Here’s what I’d recommend: I’d begin with a combination of borax, sugar, and cornmeal sprinkled heavily all around. They will carry the sweet granules back to the nest, and it will help to kill what’s inside. They eat it, it swells inside them, and they cannot burp; therefore, death is inevitable. Keep this spread around consistently for a week or two. Then, if it rains, it will need to be replaced. It will not work when wet.

      If you are looking for a “non-organic way,” there is a powder that works well. Our local co-op is big on using it. But again, it’s not natural or organic, and sometimes, to get things under control, we have to make some rather tough decisions. The name of it is Bengal UltraDust 2X. It is powerful; the directions are on the container. We have used it out in the pastures a couple of times. It is a powder and does not spread. Fire ant hills can get over knee-high here very quickly, and we can’t have that; they are just too dangerous.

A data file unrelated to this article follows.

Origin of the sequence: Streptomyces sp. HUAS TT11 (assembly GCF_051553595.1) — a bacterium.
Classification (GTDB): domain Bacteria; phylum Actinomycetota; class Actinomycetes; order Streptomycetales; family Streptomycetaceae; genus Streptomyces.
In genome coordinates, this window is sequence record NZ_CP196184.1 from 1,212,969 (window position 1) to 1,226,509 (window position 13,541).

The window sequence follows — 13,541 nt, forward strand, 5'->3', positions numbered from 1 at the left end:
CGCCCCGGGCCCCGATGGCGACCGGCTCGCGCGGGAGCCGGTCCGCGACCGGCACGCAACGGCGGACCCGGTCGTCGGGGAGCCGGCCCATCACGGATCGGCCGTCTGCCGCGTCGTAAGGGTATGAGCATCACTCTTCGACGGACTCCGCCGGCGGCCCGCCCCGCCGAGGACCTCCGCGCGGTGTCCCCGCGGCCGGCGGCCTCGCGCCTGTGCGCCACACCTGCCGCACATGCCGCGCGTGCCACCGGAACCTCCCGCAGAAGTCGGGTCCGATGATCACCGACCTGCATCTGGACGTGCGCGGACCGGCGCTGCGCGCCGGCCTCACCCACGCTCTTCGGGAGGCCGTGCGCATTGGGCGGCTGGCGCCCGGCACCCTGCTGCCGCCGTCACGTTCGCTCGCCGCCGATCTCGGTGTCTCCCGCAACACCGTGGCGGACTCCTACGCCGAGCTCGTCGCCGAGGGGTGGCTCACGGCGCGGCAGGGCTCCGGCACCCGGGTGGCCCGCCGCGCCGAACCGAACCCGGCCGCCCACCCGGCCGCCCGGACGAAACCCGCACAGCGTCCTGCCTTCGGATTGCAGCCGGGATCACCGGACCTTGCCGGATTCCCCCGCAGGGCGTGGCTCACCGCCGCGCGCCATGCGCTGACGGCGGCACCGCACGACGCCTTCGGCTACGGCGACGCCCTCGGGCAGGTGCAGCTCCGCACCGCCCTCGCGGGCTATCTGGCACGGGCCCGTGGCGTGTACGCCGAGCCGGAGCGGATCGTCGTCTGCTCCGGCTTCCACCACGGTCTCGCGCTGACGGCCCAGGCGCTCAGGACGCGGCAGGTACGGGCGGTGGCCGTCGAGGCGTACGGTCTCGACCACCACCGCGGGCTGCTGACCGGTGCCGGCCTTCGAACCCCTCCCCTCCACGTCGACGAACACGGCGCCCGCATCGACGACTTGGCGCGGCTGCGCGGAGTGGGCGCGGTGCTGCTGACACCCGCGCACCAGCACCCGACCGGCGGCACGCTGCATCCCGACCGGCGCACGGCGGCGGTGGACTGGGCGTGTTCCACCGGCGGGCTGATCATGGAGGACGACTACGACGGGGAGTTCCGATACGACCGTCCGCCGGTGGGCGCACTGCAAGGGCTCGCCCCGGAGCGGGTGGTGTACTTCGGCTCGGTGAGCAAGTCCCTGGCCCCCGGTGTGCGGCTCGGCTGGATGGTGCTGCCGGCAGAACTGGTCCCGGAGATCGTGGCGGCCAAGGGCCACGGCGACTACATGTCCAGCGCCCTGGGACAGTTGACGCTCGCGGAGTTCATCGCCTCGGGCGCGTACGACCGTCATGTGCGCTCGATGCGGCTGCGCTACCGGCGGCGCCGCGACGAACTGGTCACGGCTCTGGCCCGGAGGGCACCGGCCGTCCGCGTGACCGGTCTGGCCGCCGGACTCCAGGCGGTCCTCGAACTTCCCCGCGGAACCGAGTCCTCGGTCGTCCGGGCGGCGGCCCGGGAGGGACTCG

One of these two options is where I would begin. I’d love to know what you do and how it works out. I wish you much luck.


  2. Marguerite Garton

    I have sprayed soil with white vinegar mixed with salt and a squeeze of washing up liquid but to no avail, still have ants

  3. Hey Dianne,i don’t know what they were,but the ants i had in my garden were red with a black abdomen.One day i found hoards aphids on my tomatoes.I deep watered the garden,twice.When i went to the garden the next day,i found the vast majority of the aphids were gone,and It was the ants that were picking them off,so i left the ants alone.Now that is what i call beneficial insects.

  4. Todd Hughes Murray

    The idea of #5, that ants won’t harm the vegetables, not true. I went out to my garden earlier this evening only to find a couple tomatoes, still on the vine, covered with ants and eating the tomato away.

    1. Hi Phylicia,

      I use both the DE and the Borax mixed with sugar. Neither are not instant as an insecticide is, it takes 2-3 days for them to go. But they do work.